Tuesday, September 26, 2006

Genesis, Abraham, and the Origins of Israel's Enemies

As you read through Genesis, remember that the story (stories) is about people, specifically Abraham. In a larger context, the book of Genesis is about the origins of Israel, and Israel's enemies. The Hebrew people were meticulous in their geneaological records. You already read several geneaological records in the first eleven chapters. In one sense, Genesis 12-50 is a short geneological record with lots of stories attached to some of the characters. For example: the story of chapter 19 - what is the main point? Is it about Sodom and Gomorrah? No. Is it about Lot? No. Why even have Lot involved in the story, he doesn't even figure favorably in any of the situations. The story of Lot is included because of the two sons he fathered incestously via his daughters: Moab and Ammon. The end of chapter 19 is the clue to the point of the story: the future enemies of Israel- the Moabites and Ammonites came from an incestous relationship, from a dirty old man who lived in a dirty old city that God judged and punished in a most spectacular way. You can only imagine how much little Jewish boys loved telling that story, especially when they played on the recess playground with little Moabite and Ammonite boys. Or how about the story of Ishmael, what does it reveal historically? From him came twelve sons that would in the future be enemies to Israel. What's the story of Abimelech about? He is a Philistine, and the story shows that Abraham has more power then the king of the Philistines (future enemies of Israel). Again, a favorite story for little Jewish boys to recount when the Philistine bullies come down the alley.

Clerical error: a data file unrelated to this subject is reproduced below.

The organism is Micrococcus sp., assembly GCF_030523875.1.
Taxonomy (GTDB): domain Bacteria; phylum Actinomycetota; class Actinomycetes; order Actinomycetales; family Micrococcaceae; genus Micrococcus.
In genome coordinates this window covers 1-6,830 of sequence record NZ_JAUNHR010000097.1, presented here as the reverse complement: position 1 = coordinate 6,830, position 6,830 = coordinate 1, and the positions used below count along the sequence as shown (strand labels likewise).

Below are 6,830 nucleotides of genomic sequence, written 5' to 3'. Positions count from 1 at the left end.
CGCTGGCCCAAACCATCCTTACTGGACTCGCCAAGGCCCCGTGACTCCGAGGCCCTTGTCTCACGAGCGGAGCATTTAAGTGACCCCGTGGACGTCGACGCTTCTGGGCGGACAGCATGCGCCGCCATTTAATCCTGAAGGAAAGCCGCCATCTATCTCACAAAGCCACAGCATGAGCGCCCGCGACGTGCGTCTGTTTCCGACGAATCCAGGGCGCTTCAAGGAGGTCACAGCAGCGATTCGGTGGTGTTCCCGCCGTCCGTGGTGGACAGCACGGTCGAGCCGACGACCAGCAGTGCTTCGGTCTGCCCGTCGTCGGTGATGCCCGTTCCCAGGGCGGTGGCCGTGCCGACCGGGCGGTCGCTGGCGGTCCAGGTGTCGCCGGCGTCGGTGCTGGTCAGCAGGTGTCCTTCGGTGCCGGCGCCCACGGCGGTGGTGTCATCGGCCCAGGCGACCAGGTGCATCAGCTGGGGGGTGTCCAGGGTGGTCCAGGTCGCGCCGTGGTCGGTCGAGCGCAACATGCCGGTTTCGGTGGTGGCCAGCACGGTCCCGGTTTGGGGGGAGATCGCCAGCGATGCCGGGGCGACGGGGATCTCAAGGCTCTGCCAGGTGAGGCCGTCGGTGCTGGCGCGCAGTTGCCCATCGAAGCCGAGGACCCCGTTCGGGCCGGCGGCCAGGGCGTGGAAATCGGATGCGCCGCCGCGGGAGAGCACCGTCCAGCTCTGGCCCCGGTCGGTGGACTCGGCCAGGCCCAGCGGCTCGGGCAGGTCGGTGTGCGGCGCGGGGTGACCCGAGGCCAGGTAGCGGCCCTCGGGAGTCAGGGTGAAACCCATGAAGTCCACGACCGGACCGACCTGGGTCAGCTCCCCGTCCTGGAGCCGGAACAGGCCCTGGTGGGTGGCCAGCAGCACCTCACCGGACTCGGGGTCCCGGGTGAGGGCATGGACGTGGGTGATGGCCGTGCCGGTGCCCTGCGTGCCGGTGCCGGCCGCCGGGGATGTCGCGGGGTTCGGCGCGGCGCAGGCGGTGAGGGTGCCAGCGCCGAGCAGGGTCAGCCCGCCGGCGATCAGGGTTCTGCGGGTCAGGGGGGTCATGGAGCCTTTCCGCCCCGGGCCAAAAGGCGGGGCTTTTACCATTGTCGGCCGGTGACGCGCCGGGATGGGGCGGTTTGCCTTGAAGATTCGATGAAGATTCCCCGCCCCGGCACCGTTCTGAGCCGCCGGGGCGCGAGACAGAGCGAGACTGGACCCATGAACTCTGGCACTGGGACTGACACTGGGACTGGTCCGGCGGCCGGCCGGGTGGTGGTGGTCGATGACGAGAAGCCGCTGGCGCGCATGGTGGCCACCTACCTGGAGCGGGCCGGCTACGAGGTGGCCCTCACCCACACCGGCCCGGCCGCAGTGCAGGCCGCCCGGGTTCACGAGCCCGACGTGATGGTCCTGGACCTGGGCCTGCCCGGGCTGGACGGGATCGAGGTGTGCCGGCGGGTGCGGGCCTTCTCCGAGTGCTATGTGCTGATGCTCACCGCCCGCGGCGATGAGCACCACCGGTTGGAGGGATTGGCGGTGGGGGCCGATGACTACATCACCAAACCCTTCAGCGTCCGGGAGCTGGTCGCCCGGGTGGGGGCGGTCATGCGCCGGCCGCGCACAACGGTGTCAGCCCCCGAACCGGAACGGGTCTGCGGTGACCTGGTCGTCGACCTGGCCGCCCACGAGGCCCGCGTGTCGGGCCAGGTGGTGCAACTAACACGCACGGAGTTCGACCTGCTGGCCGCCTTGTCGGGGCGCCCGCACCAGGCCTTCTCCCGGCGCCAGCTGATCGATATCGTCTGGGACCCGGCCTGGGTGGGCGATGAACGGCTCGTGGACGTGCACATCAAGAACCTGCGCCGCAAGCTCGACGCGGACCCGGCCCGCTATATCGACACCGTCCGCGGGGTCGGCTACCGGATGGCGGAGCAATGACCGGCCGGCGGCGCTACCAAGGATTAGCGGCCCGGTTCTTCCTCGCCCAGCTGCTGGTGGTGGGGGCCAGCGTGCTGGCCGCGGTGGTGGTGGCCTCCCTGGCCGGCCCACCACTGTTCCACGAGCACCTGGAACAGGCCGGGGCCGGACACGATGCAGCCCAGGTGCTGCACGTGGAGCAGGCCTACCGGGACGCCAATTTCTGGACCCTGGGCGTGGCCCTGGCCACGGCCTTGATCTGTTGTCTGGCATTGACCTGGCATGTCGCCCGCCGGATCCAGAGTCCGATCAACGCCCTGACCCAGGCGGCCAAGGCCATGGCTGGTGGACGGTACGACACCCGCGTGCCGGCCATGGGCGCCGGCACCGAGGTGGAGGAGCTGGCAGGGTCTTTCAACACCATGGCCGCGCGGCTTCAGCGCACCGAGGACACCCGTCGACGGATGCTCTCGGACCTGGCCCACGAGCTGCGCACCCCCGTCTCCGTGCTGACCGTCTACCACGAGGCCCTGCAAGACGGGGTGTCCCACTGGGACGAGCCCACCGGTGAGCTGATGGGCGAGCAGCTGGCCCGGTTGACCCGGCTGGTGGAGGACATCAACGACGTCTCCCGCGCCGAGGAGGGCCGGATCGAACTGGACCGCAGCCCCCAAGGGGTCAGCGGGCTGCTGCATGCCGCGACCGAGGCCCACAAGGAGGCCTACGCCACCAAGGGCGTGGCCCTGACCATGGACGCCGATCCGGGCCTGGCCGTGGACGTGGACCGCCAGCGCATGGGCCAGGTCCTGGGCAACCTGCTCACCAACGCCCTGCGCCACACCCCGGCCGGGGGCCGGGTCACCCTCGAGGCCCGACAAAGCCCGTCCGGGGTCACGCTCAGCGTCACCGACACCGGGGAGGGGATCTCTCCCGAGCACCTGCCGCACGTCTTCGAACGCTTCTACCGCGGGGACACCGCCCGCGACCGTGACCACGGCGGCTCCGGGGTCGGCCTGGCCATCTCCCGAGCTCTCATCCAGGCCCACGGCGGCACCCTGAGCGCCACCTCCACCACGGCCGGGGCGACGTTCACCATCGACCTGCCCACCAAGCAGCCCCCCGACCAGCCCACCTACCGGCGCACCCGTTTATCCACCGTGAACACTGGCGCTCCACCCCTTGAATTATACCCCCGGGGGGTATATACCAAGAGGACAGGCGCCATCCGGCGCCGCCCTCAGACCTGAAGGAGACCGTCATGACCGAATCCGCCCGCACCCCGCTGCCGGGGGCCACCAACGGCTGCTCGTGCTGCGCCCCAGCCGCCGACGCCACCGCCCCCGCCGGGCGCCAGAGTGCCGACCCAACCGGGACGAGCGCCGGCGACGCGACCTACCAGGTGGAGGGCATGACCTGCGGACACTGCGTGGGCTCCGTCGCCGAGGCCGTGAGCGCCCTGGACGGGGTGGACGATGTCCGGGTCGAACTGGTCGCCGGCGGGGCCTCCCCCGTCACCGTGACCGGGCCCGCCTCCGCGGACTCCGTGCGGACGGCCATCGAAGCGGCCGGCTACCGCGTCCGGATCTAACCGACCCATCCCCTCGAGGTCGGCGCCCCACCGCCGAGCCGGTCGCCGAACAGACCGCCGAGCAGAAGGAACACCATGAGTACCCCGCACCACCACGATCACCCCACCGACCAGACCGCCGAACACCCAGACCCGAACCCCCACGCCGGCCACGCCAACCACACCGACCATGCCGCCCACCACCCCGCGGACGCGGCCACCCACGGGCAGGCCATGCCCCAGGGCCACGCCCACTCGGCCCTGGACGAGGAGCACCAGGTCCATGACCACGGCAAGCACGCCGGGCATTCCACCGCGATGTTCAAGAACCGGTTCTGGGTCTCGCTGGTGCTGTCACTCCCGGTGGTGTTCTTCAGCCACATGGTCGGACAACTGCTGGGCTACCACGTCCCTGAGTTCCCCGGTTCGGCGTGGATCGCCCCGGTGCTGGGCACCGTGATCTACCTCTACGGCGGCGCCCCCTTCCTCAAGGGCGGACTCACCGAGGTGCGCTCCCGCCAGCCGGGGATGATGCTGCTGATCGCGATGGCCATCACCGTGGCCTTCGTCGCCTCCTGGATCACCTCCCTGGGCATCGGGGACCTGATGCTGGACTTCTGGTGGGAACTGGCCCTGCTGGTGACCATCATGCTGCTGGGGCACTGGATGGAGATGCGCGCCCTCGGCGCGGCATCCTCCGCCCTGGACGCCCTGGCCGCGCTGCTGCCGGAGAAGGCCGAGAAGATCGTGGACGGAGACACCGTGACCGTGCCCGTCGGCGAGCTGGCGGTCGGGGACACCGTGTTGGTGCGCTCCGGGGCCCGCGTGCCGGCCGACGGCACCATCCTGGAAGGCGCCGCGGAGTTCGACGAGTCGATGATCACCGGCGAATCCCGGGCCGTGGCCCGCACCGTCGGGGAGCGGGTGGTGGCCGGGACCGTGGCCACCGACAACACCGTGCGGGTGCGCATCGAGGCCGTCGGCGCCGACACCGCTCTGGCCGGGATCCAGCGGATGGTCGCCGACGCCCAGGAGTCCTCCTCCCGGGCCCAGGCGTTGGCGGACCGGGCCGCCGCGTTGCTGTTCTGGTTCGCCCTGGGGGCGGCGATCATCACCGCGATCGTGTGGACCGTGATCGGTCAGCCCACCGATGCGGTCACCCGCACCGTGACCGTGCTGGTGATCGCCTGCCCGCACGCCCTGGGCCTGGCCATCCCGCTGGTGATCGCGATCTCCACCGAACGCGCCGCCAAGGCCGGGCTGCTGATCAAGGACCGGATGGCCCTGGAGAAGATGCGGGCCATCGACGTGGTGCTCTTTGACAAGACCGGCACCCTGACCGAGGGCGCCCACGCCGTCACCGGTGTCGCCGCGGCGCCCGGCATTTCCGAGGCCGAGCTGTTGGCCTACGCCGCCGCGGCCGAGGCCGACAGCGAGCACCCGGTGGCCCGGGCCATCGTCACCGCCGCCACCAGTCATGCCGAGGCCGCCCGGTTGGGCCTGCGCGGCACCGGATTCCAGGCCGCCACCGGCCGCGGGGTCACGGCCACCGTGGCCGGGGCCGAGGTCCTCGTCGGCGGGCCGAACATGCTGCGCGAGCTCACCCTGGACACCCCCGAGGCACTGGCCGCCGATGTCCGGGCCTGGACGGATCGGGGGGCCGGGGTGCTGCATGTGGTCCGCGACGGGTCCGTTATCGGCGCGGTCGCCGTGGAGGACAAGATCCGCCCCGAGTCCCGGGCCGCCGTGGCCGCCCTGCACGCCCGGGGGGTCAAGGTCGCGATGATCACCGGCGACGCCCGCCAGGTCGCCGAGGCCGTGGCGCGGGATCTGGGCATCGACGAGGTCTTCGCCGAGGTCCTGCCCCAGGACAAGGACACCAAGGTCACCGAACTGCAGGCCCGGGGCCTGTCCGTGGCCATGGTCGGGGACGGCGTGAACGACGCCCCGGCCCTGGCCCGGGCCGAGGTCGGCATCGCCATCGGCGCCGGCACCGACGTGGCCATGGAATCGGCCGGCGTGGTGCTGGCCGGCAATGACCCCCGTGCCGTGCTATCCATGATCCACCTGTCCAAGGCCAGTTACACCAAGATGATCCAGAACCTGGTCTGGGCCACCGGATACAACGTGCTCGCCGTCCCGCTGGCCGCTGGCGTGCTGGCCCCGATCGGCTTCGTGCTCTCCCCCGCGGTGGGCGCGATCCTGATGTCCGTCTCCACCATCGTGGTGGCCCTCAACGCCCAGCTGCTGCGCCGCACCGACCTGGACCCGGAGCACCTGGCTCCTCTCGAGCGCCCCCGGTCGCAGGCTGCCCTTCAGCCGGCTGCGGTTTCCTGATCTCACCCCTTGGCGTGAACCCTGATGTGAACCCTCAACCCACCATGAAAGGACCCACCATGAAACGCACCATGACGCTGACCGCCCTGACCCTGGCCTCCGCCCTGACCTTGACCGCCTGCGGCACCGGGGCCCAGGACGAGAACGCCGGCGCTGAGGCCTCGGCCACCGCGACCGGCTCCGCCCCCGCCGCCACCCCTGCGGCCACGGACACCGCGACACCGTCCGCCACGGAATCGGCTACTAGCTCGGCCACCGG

The stories have many layers of value. We have just explored one layer of meaning - these chapters of Genesis 19-22 give the origins (genesis) of Israel's relationships with their future enemies. But within those stories are complex character themes regarding Abraham, Sarah, Lot, and others involved in their lives. For example, note the deceptiveness of Abraham's heart in chapter 20 as he deals with Abimelech. And then note the faith of Abraham's heart in chapter 22 as he deals with the sacrifice of his one and only Isaac. Maybe chapter 20 provides the background to why God needed to see what was in Abraham's heart, as unveiled in chapter 22.

One last note, did you have fun reading the barter story in chapter 23? Notice how Abraham and Ephron broker the deal - it is classic Middle Eastern deal-making.

So if you are willing, mark out the different character traits of Abraham that you discovered in reading about him in chapters 19-23. Abraham had the marks of a real human being - prone to goodness and wickedness, capable of greatness and of pettiness. A man alot like you and I. God is the God of Abraham...what does your study of Abraham reveal to you about God?

Let me know your thoughts...

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